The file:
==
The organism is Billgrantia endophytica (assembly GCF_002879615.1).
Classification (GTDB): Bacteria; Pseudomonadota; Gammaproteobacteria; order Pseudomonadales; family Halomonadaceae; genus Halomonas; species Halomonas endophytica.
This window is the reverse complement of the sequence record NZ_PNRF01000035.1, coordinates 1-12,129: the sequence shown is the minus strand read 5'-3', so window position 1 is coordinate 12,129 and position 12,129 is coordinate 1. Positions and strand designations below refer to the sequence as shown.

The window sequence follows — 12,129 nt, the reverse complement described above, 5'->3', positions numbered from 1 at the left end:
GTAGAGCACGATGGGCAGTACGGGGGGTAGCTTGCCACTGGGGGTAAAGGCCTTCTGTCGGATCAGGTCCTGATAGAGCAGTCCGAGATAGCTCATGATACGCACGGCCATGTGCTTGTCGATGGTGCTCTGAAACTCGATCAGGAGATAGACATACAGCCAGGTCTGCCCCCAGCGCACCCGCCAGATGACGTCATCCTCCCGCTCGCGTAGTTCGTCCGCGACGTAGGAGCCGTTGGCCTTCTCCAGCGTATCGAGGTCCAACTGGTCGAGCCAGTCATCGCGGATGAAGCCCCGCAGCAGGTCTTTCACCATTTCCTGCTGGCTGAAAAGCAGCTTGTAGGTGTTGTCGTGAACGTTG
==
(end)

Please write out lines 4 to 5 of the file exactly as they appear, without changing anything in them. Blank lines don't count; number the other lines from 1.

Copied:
The window sequence follows — 12,129 nt, the reverse complement described above, 5'->3', positions numbered from 1 at the left end:
GTAGAGCACGATGGGCAGTACGGGGGGTAGCTTGCCACTGGGGGTAAAGGCCTTCTGTCGGATCAGGTCCTGATAGAGCAGTCCGAGATAGCTCATGATACGCACGGCCATGTGCTTGTCGATGGTGCTCTGAAACTCGATCAGGAGATAGACATACAGCCAGGTCTGCCCCCAGCGCACCCGCCAGATGACGTCATCCTCCCGCTCGCGTAGTTCGTCCGCGACGTAGGAGCCGTTGGCCTTCTCCAGCGTATCGAGGTCCAACTGGTCGAGCCAGTCATCGCGGATGAAGCCCCGCAGCAGGTCTTTCACCATTTCCTGCTGGCTGAAAAGCAGCTTGTAGGTGTTGTCGTGAACGTTG